10. Picked it up + OST on steam, really looking forward to playing it but I'm resisting until I can truly immerse myself in it without distraction. I have a pretty packed couple of weeks ahead but then I'm rewarding myself with a full Headlander playthrough. It looks and sounds awesome. Congrats to Lee Petty and the rest of the talented team who gave birth to this game!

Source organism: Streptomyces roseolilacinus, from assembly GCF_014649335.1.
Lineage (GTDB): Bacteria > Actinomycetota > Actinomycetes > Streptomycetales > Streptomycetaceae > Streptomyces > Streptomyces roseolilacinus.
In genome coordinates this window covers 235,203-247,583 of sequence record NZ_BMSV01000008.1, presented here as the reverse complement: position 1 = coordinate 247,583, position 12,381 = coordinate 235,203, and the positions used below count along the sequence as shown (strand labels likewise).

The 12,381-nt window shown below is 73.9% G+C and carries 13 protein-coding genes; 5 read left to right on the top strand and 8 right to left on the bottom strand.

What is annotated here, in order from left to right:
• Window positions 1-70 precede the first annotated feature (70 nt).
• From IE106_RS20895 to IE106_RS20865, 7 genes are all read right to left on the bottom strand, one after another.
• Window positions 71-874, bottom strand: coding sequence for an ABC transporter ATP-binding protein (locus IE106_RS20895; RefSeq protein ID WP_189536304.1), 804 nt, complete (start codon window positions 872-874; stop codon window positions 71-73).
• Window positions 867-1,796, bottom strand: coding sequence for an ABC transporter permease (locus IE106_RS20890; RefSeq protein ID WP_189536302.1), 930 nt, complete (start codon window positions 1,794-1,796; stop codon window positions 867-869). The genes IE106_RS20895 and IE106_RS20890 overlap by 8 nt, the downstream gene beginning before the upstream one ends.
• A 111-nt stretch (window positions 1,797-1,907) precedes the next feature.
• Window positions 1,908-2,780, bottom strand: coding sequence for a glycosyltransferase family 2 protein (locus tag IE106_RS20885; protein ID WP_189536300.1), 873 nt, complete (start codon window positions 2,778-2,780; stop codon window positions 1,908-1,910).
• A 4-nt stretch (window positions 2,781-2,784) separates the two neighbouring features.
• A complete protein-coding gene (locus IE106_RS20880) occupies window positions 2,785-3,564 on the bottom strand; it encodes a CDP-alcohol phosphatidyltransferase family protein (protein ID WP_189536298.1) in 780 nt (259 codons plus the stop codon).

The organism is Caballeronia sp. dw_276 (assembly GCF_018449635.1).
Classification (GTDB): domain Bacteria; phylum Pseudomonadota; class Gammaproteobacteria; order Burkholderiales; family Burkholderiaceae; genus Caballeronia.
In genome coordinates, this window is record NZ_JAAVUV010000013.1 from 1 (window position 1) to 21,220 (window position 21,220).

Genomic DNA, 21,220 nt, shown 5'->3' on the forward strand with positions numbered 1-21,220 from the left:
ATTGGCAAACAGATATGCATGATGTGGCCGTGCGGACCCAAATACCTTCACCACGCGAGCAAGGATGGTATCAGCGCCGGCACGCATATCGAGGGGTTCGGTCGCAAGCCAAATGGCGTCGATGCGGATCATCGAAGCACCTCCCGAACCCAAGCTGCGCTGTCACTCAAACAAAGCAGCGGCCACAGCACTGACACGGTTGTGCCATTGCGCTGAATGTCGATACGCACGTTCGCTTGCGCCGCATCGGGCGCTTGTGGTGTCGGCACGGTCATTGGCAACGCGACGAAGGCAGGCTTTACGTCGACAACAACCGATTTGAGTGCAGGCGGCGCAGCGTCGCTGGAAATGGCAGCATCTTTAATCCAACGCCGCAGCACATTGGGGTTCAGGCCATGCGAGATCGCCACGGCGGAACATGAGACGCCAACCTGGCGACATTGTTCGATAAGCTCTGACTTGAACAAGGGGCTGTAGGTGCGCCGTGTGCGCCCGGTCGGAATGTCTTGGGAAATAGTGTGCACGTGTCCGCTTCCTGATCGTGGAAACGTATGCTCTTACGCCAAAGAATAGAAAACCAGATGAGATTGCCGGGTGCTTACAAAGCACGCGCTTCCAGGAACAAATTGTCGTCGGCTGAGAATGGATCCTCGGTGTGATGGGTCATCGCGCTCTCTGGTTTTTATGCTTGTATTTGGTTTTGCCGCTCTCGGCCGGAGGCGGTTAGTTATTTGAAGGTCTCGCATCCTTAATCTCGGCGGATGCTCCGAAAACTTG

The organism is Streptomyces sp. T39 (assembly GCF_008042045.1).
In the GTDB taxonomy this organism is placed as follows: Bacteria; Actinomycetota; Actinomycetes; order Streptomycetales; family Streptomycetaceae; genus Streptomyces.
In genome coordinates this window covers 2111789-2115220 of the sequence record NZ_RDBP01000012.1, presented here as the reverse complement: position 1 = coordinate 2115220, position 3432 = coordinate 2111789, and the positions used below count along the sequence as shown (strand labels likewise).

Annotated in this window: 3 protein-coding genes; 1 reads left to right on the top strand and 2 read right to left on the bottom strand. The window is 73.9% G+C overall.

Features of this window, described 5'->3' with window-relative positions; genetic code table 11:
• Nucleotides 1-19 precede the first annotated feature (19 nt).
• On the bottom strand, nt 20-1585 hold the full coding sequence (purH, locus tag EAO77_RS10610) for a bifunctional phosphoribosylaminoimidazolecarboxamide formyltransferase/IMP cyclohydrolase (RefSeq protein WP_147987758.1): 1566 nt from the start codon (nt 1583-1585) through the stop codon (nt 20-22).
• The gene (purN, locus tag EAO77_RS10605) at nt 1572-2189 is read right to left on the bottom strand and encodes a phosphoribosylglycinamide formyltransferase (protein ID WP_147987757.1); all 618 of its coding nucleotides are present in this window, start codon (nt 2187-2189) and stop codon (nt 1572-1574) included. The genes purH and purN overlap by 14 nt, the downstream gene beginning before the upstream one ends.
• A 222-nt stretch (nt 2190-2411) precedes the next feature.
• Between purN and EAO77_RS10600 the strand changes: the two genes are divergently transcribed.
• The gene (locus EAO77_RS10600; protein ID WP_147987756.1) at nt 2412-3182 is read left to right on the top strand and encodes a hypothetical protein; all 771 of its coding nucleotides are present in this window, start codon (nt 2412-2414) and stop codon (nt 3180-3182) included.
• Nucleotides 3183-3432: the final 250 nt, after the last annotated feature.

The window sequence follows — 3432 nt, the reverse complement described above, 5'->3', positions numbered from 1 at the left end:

11. I've been experimenting with VR since the DK2, own a Vive, and have started to tiptoe into VR game development when I have found some time (a bit too busy to dive in extensively yet but I will get there eventually). I think at the moment the biggest thing holding the medium back is the 'motion sickness' issue with movement controls. While I have played many traditional FPS games with VorpX and had an absolutely amazing time (without any issues with motion sickness), apparently it is problematic for enough people that developers have often abandoned locomotion controls in favor of teleportation, and if it's a room-scale game, teleportation combined with your ability to physically walk around the space. Teleportation is terribly immersion-breaking for me unless there is a reason for it that makes sense in the world (like Raz's clairvoyance), and the room-scale experience of physically walking around in the space, while amazing and captivating, has serious limitations. Firstly, most people have a small space to walk around in, and secondly, it limits the amount of time you can sustain your engagement with the game. It looks like Rhombus of Ruin has creatively avoided these pitfalls with solutions that make sense in the game world and story, which is great! I really dig that and I want to play it! It seems like a solid approach in this initial wave of VR development, all the while there are unsolved motion-sickness issues. Solving those problems will ultimately open up vast possibilities, though. Wouldn't you love to ride Raz's levitation ball in VR? Due to the fact that traditional movement controls cause motion sickness for many people (in particular the yaw axis of rotation - turning left and right) it seems quite difficult to simply build on the progress already made in the world of game design, and many devs are instead looking for new ways to tell stories for VR as if it is an entirely new medium. That will lead to some awesome creativity, which is exciting, but surely we can also find ways to translate traditional game movement to VR too, and let players run around in worlds much more enormous than their bedrooms\living-rooms without relying on teleportation, or an in-game vehicle or platform as in Hover Junkers. This line of thinking also led me to swivel chairs. To me an ideal first-person VR game experience might just be on a swivel chair with motion controllers. This way I can relax in a chair and play the game (and thus immerse into it for a while), control yaw with actual bodily movement, which should help avoid one of the triggers of motion sickness for many people, move forward\backwards with controller buttons, and move any avatar hands\tools\weapons using the motion controllers. With this kind of setup we get some kind of balance between room-scale immersion and traditional first person game-play that allows exploration of vast game worlds. This avoids limiting the game design to serve the limitations of the player's physical play area, and avoids depending on some kind of teleportation. It might not be quite so simple.. I'm just throwing some thoughts out there! I'm very interested to research and experiment with motion sickness triggers and figure out ways to mitigate it, and ideally overcome it all together. Maybe some kind of acceleration\deceleration smoothing based on golden ratio curves or something... I figure there are hacks to get around human physiology, we just need to discover them. I'm excited to muck around more in Unreal and see if I can discover something new. One other thought that has occurred to me many times when trying early VR games... I would really love for more developers to give the player configurable control options, so that even if the developers choose teleportation as a primary mechanic, if someone doesn't suffer motion sickness and wants a yaw control on their controller, they can have it. Arbitrary limitations can be quite frustrating, especially when you go from having an incredible first-person experience in a game not designed for VR using VorpX, but then have severely limited options for movement by comparison in native VR titles. This doesn't really apply to Rhombus of Ruin, but it has come up for me in many early VR games. Another quick additional note, this time for anyone trying VorpX, it seems to work better on the Oculus (well, I've only tried on the DK2) because of Asynchronous Timewarp, which I think decouples the tracking FPS from the rendering FPS. When playing games not optimized for VR through VorpX on the Vive, when the frame-rate of the game tanks, the jerkiness of the tracking can mess you up. When I played VorpX games on the DK2, they generally felt smooth as butter. Vive support for VorpX is also newer and will probably improve over time. OK, one more small addition... I guess my ideal would be a situation where it is not all that complicated for developers of non-VR focused games to add VR support as an option. VorpX has given many people a taste for what that could be like, though it hasn't solved the motion sickness issues for those who experience them. Naturally all this stuff is easier said than done, but I can't help but feel that every game which is 3D but avoids VR support all together is missing out on giving it's content a new lease of life and a way to be appreciated more intimately. Sorry to spill a big hunk of text here haha. These thoughts have been swimming around my head and this thread triggered me to share them.